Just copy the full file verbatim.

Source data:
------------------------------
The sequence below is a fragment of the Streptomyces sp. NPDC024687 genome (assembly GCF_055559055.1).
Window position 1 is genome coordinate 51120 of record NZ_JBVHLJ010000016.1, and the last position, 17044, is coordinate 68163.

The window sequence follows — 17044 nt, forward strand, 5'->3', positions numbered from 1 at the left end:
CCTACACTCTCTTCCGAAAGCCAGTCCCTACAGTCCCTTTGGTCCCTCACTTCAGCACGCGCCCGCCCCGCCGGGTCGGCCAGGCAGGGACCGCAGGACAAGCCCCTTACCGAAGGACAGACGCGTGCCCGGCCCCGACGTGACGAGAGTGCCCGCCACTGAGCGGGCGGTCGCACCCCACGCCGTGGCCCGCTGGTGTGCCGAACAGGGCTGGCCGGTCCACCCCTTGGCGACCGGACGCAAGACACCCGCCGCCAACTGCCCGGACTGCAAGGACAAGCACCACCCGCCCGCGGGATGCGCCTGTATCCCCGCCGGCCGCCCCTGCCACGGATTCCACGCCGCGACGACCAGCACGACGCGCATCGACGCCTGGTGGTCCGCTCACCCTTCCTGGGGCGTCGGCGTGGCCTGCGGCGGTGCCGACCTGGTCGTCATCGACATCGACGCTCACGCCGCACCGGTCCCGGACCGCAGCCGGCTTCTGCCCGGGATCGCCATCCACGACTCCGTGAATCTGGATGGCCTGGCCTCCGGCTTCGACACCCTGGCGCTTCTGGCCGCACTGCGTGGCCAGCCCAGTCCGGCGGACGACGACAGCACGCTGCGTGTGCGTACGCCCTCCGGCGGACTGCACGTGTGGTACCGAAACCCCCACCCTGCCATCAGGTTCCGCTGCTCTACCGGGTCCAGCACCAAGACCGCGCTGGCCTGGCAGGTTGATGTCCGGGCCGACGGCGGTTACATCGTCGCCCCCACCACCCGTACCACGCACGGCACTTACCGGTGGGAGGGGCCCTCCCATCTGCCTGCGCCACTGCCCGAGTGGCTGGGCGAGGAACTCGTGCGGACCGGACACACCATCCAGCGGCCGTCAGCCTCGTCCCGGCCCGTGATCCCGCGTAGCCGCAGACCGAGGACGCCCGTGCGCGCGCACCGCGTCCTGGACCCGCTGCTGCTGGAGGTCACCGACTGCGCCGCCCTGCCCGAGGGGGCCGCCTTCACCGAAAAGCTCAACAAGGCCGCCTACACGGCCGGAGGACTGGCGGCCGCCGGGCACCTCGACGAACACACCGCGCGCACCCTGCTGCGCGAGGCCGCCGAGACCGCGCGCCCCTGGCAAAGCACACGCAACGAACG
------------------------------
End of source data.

The sequence below is a fragment of the Streptomyces sp. NPDC024687 genome (assembly GCF_055559055.1).
Window position 1 is genome coordinate 51120 of record NZ_JBVHLJ010000016.1, and the last position, 17044, is coordinate 68163.

The window sequence follows — 17044 nt, forward strand, 5'->3', positions numbered from 1 at the left end:
CCTACACTCTCTTCCGAAAGCCAGTCCCTACAGTCCCTTTGGTCCCTCACTTCAGCACGCGCCCGCCCCGCCGGGTCGGCCAGGCAGGGACCGCAGGACAAGCCCCTTACCGAAGGACAGACGCGTGCCCGGCCCCGACGTGACGAGAGTGCCCGCCACTGAGCGGGCGGTCGCACCCCACGCCGTGGCCCGCTGGTGTGCCGAACAGGGCTGGCCGGTCCACCCCTTGGCGACCGGACGCAAGACACCCGCCGCCAACTGCCCGGACTGCAAGGACAAGCACCACCCGCCCGCGGGATGCGCCTGTATCCCCGCCGGCCGCCCCTGCCACGGATTCCACGCCGCGACGACCAGCACGACGCGCATCGACGCCTGGTGGTCCGCTCACCCTTCCTGGGGCGTCGGCGTGGCCTGCGGCGGTGCCGACCTGGTCGTCATCGACATCGACGCTCACGCCGCACCGGTCCCGGACCGCAGCCGGCTTCTGCCCGGGATCGCCATCCACGACTCCGTGAATCTGGATGGCCTGGCCTCCGGCTTCGACACCCTGGCGCTTCTGGCCGCACTGCGTGGCCAGCCCAGTCCGGCGGACGACGACAGCACGCTGCGTGTGCGTACGCCCTCCGGCGGACTGCACGTGTGGTACCGAAACCCCCACCCTGCCATCAGGTTCCGCTGCTCTACCGGGTCCAGCACCAAGACCGCGCTGGCCTGGCAGGTTGATGTCCGGGCCGACGGCGGTTACATCGTCGCCCCCACCACCCGTACCACGCACGGCACTTACCGGTGGGAGGGGCCCTCCCATCTGCCTGCGCCACTGCCCGAGTGGCTGGGCGAGGAACTCGTGCGGACCGGACACACCATCCAGCGGCCGTCAGCCTCGTCCCGGCCCGTGATCCCGCGTAGCCGCAGACCGAGGACGCCCGTGCGCGCGCACCGCGTCCTGGACCCGCTGCTGCTGGAGGTCACCGACTGCGCCGCCCTGCCCGAGGGGGCCGCCTTCACCGAAAAGCTCAACAAGGCCGCCTACACGGCCGGAGGACTGGCGGCCGCCGGGCACCTCGACGAACACACCGCGCGCACCCTGCTGCGCGAGGCCGCCGAGACCGCGCGCCCCTGGCAAAGCACACGCAACGAACG